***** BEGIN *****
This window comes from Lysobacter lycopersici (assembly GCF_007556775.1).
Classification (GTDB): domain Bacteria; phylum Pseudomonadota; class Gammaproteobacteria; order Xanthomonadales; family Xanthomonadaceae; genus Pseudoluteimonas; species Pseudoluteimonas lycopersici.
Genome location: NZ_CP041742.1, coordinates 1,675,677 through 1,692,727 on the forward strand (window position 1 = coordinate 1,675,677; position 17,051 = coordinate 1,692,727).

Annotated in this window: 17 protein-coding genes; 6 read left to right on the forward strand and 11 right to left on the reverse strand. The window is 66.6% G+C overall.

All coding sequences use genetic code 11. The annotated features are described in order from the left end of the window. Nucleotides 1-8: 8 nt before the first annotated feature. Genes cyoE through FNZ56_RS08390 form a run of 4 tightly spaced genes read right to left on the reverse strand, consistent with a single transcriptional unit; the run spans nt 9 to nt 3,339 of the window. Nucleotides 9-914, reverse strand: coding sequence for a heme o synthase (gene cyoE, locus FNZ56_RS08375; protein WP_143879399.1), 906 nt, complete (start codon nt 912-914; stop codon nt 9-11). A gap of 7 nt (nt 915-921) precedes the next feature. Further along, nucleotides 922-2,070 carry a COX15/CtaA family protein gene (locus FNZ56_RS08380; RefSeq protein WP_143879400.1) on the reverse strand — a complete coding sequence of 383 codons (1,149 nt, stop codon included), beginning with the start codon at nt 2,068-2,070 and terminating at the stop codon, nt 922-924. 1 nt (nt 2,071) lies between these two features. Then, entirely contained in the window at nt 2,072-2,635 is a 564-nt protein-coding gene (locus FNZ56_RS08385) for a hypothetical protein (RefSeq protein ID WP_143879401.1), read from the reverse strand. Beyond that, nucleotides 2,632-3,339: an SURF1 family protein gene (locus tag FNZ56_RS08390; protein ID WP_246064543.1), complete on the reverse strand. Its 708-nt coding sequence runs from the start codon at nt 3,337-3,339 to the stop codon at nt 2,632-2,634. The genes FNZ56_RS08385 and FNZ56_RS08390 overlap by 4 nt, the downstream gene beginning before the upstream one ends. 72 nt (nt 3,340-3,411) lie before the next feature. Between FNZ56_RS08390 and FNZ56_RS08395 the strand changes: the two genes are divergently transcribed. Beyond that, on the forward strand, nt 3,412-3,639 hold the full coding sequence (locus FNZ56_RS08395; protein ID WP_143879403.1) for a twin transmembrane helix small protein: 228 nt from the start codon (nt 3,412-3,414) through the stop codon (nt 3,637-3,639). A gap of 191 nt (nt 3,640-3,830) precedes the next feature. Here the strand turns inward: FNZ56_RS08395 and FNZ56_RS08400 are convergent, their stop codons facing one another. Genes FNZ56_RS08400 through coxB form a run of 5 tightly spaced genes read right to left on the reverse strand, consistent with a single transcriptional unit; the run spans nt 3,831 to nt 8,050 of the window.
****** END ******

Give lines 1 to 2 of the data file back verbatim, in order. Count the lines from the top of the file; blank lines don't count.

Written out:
This window comes from Lysobacter lycopersici (assembly GCF_007556775.1).
Classification (GTDB): domain Bacteria; phylum Pseudomonadota; class Gammaproteobacteria; order Xanthomonadales; family Xanthomonadaceae; genus Pseudoluteimonas; species Pseudoluteimonas lycopersici.